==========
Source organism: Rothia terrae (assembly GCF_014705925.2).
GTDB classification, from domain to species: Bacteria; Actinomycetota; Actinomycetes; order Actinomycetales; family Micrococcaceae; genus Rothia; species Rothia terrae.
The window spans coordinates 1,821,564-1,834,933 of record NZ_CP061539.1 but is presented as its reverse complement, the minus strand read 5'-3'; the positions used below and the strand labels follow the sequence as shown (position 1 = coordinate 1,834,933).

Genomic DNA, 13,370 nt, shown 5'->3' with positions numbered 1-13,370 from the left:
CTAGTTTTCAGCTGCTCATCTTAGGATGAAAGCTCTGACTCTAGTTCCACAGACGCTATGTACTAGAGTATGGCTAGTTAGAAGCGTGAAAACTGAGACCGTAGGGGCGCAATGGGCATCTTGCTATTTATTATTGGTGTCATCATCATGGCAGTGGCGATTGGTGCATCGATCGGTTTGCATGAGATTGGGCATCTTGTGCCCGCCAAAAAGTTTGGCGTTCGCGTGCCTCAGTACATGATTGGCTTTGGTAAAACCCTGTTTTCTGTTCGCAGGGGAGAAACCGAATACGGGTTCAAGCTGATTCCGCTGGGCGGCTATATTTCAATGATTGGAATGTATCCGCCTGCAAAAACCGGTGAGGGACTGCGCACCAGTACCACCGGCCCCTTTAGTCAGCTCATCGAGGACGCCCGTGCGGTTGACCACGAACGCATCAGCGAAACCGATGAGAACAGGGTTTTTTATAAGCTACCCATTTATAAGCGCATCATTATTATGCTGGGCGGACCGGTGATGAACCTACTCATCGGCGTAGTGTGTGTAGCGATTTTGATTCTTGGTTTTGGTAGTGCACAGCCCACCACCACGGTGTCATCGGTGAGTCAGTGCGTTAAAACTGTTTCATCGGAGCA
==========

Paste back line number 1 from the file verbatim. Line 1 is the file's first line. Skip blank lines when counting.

Source organism: Rothia terrae (assembly GCF_014705925.2).